When former railway engineer Kainne Clements took ownership of London’s Metropolis Studios in 2012, it was – in his own words – “struggling”. Clements was asked to get a studio that has hosted a plethora of world-class acts, but was then “losing a lot of money”, back on its feet, and having just sold his railway technology company, he was in a position to do so.
The next year, Clements became chief executive at the Academy of Contemporary Music (ACM), a music education college in his hometown of Guildford. In this double acquisition of sorts, he saw an opportunity for the two to work together: for Metropolis to provide training opportunities and futureproof its recruitment strategy; and for ACM to get its students working with Metropolis’ world-class engineers, who among them have credits for the likes of Queen, U2 and Adele.
Almost four years in the making, a flagship studio mirroring the quality at Metropolis – both technically and aesthetically – is now open, giving students a taste of what it’s like to work in a state-of-the-art recording studio. Designed by ACM’s Neil Martin, with input from Metropolis’ head of technical Nick Wrate, “it was essential that the studio was designed in a way that would create an environment where students would have the confidence to learn about working in a recording studio,” says Martin.
The control room has rows of tiered benches so students can look over the shoulder of the tutor, who teaches from a 24-channel SSL Duality console. The desk has Dynaudio monitoring and a suite of digital audio workstations, such as Pro Tools, Ableton and Logic, and plugins including Fab Filter, Native Instruments, Plugin Alliance and Steven Slate.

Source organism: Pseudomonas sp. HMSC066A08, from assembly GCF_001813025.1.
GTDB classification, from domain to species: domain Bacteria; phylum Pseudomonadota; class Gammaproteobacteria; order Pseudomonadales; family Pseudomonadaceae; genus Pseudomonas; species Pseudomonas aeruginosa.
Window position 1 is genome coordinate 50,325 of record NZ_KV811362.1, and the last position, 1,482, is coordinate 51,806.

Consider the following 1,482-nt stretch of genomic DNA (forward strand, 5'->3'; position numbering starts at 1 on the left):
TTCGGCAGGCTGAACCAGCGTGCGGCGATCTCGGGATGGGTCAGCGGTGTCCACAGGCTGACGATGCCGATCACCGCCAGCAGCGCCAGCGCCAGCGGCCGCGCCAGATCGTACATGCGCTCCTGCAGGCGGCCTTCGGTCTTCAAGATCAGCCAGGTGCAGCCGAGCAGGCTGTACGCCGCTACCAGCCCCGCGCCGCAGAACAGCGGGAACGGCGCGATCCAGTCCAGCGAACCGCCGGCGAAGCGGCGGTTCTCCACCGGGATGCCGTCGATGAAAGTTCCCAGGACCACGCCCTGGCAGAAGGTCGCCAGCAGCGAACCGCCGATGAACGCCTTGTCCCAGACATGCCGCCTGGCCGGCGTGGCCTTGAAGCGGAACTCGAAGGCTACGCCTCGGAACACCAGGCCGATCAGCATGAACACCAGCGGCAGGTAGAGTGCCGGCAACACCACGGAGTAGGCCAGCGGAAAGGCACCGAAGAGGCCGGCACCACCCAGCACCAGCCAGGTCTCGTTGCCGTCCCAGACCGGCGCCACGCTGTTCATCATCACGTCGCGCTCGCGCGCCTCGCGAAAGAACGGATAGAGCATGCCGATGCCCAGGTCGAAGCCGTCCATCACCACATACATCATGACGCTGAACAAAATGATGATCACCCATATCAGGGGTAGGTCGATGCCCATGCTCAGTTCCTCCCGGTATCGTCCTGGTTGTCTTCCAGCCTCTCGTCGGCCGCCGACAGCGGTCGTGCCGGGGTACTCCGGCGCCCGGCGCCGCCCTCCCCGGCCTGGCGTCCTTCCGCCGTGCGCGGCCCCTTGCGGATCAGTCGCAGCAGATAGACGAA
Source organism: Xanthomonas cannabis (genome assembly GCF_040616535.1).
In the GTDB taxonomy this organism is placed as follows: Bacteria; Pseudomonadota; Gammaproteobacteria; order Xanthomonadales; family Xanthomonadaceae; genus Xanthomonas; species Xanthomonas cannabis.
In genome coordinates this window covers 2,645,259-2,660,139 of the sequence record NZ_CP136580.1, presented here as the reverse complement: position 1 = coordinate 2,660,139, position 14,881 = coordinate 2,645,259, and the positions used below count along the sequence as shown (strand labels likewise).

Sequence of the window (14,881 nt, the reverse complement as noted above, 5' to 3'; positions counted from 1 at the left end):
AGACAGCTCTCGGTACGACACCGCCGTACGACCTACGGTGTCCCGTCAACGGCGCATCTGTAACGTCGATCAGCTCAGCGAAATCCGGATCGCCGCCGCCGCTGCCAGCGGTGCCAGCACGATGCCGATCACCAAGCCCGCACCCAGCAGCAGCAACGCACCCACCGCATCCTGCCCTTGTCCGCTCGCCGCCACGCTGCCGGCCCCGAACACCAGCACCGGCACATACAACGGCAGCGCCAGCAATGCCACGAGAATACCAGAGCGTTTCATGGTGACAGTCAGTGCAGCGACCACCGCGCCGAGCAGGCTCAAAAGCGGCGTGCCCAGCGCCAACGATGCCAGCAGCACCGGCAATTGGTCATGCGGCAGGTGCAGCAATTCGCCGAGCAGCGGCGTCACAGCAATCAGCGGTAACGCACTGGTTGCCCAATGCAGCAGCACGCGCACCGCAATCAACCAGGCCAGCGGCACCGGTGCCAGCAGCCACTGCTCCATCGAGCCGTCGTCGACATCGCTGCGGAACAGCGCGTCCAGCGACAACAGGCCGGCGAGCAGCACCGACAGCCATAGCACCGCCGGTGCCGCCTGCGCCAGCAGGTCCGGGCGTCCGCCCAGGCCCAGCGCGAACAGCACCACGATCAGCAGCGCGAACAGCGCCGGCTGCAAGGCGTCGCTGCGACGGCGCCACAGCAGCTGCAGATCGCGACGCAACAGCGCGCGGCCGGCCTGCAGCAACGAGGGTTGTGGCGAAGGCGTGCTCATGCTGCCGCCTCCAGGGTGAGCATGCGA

Aesthetically, it has a similar vibe to a standard Metropolis set-up: big industrial windows in a spacious room create the ‘real’ environment that Clements was keen to create. At the launch event, Clements commented on the importance of training students on kit used in professional environments to give them the skills they’d need to be employable in an “extremely competitive industry”.
Metropolis engineer Liam Nolan was brought in for the first live recording in the studio in January, where a 20-piece choir and band recorded a track penned by an ACM student for invited members of the industry and trade press. Nolan, who sat behind the desk for three takes of the recording, said: “I’d be pretty happy working out of these rooms, they are genuinely brilliant.”
It’s now the largest studio at the Guildford campus, where students enrol on a fixed BA in Music Industry Practice with a choice of five different pathways, including a producer route and technical services route. The SSL flagship joins a smaller studio sponsored by PRS Foundation, and a mid-size studio complete with Audient desk.
Simba Mlambo, ACM applicant experience, events and outreach coordinator, commented: “It’s great to now have all these different spaces around the campus for students to develop in and progress on to.”